Men who drive for Uber earn about 7 percent more than female drivers earn, according to a recent working paper by the National Bureau of Economic Research that also cites three main causes for the gap in earnings.
Looking at data from more than a million Uber drivers, researchers found differences in how male and female drivers approach their jobs that they believe account for the lopsided pay: Men drive faster; men gain more experience driving; and men drive in more lucrative – but sometimes less safe – locations.
Uber provided such detailed data that researchers were able to fully account for the causes behind the ride-hailing service’s gender pay gap, said John List, an economist at the University of Chicago and one of the paper’s co-authors.
Researchers said that driving speed alone accounts for nearly half of the earnings discrepancy. Uber drivers are paid based on time and distance, but researchers note that it’s more lucrative for drivers to make more trips rather than longer ones. So, drivers have an incentive to quickly drop off one client to pick up another. Since men drive faster, they can make more trips, and therefore more money per hour.
More than one-third of the pay gap between male and female Uber drivers can be explained by experience and on-the-job learning, the researchers found. Women drive for Uber less frequently and quit sooner than men do. Drivers who have completed more than 2,500 trips, researchers said, make 14 percent more per hour than drivers who’ve made fewer than 100 trips. With experience, drivers learn how to be strategic in their driving, such as which times and places draw the most customers, or which trips they should not accept.
The reasons behind women’s greater use of flexibility are unclear. Rebecca Diamond, an economist at Stanford University and one of the authors of the paper, said that it’s not possible to know from this data set why turnover among female Uber drivers is higher than it is for male drivers. Nor does the data provide information on how frequently women step in or out of the gig economy overall.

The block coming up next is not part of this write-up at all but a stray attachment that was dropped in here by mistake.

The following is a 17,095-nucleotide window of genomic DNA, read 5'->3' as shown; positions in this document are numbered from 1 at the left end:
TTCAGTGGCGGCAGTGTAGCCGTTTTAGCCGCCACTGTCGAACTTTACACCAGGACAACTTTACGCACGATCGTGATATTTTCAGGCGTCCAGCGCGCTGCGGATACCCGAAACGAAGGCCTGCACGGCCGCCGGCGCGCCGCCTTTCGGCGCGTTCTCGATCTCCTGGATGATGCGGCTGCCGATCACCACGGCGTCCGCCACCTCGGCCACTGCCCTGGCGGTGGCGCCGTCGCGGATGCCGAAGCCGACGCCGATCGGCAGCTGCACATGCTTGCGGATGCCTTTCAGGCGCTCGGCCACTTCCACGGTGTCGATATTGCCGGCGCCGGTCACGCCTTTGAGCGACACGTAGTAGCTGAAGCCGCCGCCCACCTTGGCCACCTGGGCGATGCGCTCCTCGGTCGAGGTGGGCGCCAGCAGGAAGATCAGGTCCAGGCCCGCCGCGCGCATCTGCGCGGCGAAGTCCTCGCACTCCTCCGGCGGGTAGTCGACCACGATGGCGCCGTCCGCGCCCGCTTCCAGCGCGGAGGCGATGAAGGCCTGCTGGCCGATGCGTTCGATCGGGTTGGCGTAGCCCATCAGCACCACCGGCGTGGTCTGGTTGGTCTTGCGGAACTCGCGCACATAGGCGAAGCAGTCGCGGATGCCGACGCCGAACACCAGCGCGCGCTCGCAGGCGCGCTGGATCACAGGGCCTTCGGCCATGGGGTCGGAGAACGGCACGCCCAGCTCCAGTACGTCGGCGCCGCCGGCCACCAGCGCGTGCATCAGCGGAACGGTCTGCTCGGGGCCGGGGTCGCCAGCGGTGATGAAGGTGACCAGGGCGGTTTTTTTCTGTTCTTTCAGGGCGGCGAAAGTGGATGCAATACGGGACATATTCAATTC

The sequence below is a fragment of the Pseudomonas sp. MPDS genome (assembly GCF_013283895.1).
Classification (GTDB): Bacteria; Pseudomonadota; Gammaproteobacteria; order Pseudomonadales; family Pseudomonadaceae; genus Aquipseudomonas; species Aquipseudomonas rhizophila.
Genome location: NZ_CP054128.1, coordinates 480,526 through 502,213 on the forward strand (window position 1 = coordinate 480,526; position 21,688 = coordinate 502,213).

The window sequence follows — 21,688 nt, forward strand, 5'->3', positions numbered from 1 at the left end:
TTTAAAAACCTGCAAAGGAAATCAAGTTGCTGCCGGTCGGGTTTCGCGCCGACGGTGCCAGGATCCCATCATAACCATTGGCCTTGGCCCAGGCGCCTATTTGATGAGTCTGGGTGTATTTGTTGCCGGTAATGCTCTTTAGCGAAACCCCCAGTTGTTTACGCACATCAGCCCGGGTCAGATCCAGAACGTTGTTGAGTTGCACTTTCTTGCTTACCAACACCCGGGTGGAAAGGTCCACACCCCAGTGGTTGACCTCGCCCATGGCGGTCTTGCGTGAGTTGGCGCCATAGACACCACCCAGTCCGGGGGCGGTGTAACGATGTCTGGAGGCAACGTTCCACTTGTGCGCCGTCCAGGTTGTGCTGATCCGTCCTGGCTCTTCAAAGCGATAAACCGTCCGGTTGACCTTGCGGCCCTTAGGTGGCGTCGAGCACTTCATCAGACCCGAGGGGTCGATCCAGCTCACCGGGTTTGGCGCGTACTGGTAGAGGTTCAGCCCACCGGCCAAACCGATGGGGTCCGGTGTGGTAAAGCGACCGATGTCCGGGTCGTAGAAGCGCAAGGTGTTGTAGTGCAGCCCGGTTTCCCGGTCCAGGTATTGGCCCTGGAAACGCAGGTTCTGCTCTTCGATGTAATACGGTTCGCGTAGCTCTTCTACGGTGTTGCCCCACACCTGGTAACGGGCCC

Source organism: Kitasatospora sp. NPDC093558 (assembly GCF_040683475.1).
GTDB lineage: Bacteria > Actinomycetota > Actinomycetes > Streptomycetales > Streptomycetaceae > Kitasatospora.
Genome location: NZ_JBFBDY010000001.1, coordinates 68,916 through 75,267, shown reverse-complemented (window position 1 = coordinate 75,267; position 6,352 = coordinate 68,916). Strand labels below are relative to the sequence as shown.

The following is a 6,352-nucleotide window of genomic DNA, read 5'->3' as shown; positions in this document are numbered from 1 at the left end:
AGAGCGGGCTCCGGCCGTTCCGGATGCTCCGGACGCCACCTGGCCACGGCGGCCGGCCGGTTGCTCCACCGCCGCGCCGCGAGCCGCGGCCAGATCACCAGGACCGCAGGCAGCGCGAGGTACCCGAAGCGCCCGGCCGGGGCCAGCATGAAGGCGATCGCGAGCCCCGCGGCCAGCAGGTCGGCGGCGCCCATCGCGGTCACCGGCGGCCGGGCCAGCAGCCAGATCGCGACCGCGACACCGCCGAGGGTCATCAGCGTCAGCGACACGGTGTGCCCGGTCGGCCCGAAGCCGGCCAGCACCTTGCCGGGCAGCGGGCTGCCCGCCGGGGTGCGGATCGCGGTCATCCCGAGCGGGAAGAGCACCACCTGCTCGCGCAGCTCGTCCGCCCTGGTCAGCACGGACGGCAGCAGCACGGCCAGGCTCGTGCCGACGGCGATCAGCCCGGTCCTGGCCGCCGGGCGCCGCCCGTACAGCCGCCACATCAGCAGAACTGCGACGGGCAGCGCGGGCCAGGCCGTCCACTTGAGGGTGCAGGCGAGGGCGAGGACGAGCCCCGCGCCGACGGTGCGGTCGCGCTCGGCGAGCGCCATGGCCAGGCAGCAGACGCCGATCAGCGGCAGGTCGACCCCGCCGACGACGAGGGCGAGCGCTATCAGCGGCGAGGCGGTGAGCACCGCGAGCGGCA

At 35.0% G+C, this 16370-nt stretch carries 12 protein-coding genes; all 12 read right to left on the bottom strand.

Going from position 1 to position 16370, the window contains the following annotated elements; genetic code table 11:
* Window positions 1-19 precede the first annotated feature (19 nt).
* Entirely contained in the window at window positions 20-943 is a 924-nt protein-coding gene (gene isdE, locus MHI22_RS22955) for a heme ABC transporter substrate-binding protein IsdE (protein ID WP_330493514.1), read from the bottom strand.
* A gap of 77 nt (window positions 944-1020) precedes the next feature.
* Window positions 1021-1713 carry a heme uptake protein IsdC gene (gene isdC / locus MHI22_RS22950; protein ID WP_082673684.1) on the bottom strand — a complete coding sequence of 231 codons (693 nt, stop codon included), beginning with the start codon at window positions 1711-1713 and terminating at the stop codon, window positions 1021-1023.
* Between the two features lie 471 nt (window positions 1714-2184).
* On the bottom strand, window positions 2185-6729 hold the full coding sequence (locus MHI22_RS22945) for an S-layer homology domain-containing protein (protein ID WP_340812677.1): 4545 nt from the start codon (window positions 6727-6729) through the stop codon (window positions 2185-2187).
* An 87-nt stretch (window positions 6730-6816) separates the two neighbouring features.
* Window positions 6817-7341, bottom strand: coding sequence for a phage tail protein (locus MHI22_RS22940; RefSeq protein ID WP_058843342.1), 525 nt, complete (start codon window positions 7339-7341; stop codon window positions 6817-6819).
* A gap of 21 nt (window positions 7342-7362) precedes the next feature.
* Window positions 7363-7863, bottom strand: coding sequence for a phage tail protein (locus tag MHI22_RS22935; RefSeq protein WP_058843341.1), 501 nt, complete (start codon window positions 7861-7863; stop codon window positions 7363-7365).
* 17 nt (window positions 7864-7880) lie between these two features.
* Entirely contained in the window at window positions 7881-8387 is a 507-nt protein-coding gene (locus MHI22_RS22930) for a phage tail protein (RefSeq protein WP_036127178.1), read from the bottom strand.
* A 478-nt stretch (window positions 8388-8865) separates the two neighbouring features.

“We don’t know what these women would have done had they not worked for Uber,” Diamond said.
Johnathan Hall, chief economist and director of public policy for Uber, said that the data does not account for women who stop driving for the company and then choose to start again. “The ability to stop using the app for a while is another kind of flexibility,” Hall said.
The third reason that researchers found for the difference in pay between male and female Uber drivers can be attributed to location. Researchers note that men drive in more profitable locations. Women also avoid driving in places they perceive to be riskier, such as areas around bars and in high-crime neighborhoods.
Uber presents a unique case study for researchers. Drivers are not paid different rates based on tenure, rank or gender. Drivers and passengers are connected via algorithm, controlling for possible customer bias. Since all drivers choose when and how much they work, they have the same control over their schedules, controlling for the possible penalties they might face for greater job flexibility.
Yet even when controlling for factors such as discrimination and flexible workplace policies, Diamond said there is still a gender gap in earnings that cannot be ignored.
“One may have guessed that there would be no disparity, but there is a non-negligible gap, which suggests these forces are still there throughout the broader economy,” she said. “Discrimination and inflexibility can’t explain everything.”
The researchers noted that since on-the-job experience accounts for so much of the pay gap in what could be among the most flexible of gig jobs, experience may matter more than flexibility in closing the gender pay gap in other, non-gig parts of the economy.
List cautioned against applying the findings of this study too broadly. The study covers “one part of the gig economy and one way that wages are determined,” List said. “I don’t want people to say that this is indicative of the gig economy broadly.”
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